‘INEC taken to court 680 times over 2015 polls’
Yakubu laments conflicting verdicts on PDP crisis
Conducting elections in the country comes with so much trouble of litigations. Political parties and their members have their share of this. But the Independent National Electoral Commission (INEC) has more .
The INEC’s chairman, Prof. Mahmood Yakubu, underscored this when he declared that the electoral body had been taken to court 680 times by litigants over the last general elections.
Yakubu also disclosed that the leadership crisis plaguing the opposition Peoples Democratic Party (PDP) was difficult to resolve.
Speaking at the weekend during a visit to The Guardian’s corporate headquarters, Rutam House, Oshodi-Apapa Expressway, Lagos, Yakubu said that of the 680 court cases, 600 were dismissed while 80 were upheld.
According to him, the commission has commenced rerun elections in the 80 constituencies affected. “Litigation is another major challenge we are facing in this commission. We had 680 litigations out of which 600 were dismissed, with 80 appealed in the last general elections,” he stated.
The INEC chairman, who also revealed that the commission has conducted 11 out of 14 by-elections, noted that the challenges were enormous, given the number of elections the body was compelled to conduct within the shortest possible time.
For instance, he said, 137 elections were conducted in the past eight months. According to him, it was the highest number conducted by the commission aside from the general elections.
Yakubu said some of the verdicts from the courts were not easy to handle. “A bigger challenge is the leadership crisis in the Peoples Democratic Party (PDP). Within a period of three months alone, INEC was served with 11 judgments and orders from coordinate courts, and most of them contradictory.”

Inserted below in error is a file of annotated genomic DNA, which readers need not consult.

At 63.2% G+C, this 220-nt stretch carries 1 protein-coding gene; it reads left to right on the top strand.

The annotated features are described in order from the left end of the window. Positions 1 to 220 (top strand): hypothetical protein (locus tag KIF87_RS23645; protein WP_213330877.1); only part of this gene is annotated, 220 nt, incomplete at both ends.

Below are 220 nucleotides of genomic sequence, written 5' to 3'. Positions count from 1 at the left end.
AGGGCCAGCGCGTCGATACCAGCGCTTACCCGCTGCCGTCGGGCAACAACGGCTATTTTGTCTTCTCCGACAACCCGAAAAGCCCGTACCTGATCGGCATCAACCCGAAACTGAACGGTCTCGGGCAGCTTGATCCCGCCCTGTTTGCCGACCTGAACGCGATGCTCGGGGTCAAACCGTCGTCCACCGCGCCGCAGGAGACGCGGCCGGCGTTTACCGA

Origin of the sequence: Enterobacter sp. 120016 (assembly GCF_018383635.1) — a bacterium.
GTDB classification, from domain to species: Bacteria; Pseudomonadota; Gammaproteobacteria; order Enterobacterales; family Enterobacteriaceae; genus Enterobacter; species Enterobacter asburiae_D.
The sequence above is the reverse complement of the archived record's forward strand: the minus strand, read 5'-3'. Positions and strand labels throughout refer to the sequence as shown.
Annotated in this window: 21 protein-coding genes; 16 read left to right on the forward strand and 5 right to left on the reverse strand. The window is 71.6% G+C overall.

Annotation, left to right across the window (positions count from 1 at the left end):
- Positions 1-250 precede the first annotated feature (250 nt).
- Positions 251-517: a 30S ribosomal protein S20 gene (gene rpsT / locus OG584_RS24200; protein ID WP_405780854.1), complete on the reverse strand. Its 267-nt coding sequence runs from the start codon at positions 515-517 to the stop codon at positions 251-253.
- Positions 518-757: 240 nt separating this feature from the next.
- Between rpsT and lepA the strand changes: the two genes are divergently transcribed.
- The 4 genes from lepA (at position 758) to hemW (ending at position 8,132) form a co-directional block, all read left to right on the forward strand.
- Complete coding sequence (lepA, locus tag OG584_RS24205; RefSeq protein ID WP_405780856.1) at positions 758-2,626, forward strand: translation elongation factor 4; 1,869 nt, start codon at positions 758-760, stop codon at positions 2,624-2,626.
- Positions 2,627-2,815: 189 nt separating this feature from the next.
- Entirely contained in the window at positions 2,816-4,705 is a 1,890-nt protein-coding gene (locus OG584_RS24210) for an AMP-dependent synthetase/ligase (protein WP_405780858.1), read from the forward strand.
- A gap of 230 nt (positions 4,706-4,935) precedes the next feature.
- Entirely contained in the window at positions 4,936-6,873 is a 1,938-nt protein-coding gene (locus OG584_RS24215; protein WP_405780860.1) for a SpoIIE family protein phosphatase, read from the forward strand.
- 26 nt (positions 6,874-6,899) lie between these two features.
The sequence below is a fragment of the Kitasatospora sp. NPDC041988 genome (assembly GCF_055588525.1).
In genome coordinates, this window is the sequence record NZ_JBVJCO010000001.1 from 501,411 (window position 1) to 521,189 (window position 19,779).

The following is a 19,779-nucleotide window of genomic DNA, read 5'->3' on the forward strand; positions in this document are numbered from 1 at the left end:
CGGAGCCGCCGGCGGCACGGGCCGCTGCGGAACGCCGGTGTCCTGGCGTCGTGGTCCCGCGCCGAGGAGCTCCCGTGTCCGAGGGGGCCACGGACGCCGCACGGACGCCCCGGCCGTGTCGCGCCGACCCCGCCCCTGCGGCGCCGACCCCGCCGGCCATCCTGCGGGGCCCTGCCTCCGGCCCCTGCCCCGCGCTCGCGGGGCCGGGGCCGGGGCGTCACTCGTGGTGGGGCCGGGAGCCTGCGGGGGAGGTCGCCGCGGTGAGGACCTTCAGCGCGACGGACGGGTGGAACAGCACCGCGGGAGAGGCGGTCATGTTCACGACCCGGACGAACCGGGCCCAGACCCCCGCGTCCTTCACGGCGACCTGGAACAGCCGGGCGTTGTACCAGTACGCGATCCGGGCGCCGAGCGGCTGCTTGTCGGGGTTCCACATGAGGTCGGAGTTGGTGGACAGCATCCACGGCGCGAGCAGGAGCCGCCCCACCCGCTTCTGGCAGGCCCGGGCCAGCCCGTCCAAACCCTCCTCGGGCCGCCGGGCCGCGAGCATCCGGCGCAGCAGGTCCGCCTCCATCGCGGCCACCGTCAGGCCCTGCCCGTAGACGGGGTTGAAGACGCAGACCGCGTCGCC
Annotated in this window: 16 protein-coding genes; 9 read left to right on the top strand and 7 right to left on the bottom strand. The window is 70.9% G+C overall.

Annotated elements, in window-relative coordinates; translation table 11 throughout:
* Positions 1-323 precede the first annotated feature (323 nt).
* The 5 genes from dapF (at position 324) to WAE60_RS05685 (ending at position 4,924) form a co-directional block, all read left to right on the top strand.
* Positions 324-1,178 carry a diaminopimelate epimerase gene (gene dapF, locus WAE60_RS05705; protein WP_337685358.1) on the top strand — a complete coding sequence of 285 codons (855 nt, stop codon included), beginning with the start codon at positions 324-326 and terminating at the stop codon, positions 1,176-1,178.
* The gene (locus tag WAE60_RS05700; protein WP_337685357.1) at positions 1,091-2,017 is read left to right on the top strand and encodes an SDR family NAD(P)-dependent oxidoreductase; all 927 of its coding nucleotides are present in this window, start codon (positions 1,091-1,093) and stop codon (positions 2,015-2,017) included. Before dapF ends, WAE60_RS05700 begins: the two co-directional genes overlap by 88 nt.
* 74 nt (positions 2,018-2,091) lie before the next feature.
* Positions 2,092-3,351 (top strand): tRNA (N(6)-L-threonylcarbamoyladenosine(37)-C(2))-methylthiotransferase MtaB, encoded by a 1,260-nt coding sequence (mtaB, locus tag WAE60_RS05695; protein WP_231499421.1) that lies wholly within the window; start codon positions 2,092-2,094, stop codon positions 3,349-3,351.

The INEC boss added that within three days last week, there were no less than four court rulings and orders on recognising one faction or another as well as on endorsing the Port Harcourt convention or not.
Yakubu, who said INEC was banking on the stability of the judiciary to forge ahead, promised that the commission would not disobey any court order.
“My mission is to consolidate on the gains of 2015 and not to begin a new thing; we are here for consolidation, not to throw away the baby and the bath water,” he said of his task at INEC.
According to him, emphasis is on building an institution to ensure that elections do not revolve around the INEC chairman as well as to ensure that “every ballot counts, where every polling unit counts and where every ward counts.”
To him, the conduct of elections in Nigeria has become better, though INEC is yet to achieve its desired target.